Donaldson, Janet R.
Thornton, Justin A.
Date of Degree
Graduate Thesis - Open Access
Master of Science
College of Arts and Sciences
Department of Biological Sciences
Listeria monocytogenes is a Gram-positive facultative anaerobe that is the causative agent of the disease listeriosis and is responsible for nearly 20% of all food-related deaths in the United States. The ability of this bacterium to cause infections is proposed to correlate to its ability to resist the bactericidal properties of bile acids found in bile. Bile resistance mechanisms have exhibited increased activity under anaerobic conditions. Therefore, we hypothesized that limited oxygen could enhance the bile resistance of L. monocytogenes. Upon survival analysis, viability for virulent strains F2365, EGD-e, and 10403S increased upon 10% porcine bile extract under anaerobic conditions. However, avirulent strain HCC23 depicted no difference in bile resistance. The proteomic analysis revealed increased expression of proteins associated with DNA repair and virulence factors under anaerobic conditions in a strain dependent manner. Therefore, oxygen availability may contribute to bile resistance through the regulation of the SOS response.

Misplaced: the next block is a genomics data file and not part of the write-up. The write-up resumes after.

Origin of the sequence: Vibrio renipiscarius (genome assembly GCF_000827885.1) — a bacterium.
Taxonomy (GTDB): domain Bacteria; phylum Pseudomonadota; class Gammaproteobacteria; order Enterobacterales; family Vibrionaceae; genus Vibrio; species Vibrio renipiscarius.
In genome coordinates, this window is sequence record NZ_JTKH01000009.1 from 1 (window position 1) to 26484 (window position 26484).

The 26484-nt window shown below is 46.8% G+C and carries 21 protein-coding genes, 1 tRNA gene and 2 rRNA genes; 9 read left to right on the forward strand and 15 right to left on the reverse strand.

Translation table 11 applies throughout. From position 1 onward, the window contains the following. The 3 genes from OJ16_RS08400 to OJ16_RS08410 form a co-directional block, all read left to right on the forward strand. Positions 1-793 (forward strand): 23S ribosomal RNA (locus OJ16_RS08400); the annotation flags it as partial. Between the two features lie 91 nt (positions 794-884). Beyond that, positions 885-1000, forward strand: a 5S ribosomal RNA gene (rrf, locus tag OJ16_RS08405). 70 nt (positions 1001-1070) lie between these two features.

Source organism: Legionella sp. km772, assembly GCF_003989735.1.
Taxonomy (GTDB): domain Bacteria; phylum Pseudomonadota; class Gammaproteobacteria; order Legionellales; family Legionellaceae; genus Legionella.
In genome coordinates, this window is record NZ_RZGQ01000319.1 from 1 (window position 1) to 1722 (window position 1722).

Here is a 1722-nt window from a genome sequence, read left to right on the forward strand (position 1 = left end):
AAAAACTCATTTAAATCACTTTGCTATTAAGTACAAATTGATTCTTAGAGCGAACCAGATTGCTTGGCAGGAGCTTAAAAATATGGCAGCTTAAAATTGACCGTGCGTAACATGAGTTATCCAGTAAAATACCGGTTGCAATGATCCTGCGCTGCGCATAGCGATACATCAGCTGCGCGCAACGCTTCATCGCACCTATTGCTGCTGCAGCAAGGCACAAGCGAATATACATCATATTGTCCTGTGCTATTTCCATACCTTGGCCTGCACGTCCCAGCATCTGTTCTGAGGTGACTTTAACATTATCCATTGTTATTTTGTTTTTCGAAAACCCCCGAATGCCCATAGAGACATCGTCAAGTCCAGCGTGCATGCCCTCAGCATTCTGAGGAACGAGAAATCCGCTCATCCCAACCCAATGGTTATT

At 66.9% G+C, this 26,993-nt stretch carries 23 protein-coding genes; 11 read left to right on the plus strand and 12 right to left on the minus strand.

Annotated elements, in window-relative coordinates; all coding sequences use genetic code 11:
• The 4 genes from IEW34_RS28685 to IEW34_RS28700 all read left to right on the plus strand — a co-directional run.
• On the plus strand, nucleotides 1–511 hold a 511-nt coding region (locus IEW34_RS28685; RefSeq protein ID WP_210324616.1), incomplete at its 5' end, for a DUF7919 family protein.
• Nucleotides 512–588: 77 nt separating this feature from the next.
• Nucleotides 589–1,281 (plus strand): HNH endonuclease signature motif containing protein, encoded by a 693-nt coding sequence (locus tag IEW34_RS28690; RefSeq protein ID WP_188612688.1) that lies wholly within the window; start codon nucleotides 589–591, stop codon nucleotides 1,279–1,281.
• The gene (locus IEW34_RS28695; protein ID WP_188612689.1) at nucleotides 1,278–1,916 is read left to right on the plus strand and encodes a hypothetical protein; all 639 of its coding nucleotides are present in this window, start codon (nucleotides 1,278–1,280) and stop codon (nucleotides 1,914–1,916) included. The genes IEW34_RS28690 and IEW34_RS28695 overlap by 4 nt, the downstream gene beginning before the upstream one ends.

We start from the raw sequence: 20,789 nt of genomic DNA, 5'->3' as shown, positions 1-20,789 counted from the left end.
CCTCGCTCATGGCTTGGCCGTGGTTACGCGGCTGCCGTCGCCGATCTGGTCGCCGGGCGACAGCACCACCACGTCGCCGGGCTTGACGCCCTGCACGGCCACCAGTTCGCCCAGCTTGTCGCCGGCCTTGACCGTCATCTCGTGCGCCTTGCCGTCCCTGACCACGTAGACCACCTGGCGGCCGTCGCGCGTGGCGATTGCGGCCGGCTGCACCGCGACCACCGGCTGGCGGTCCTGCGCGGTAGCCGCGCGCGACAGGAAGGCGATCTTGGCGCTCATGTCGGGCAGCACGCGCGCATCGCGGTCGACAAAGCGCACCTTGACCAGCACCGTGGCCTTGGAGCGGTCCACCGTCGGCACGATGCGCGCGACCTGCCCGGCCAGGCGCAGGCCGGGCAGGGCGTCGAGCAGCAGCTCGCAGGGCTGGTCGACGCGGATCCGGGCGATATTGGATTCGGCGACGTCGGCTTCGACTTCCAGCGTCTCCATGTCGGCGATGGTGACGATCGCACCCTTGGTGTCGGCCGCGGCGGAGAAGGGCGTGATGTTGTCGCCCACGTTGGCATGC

Wright, Morgan Layne, "The Effect of Oxygen on Bile Resistance in Listeria Monocytogenes" (2015). Theses and Dissertations MSU. 4364.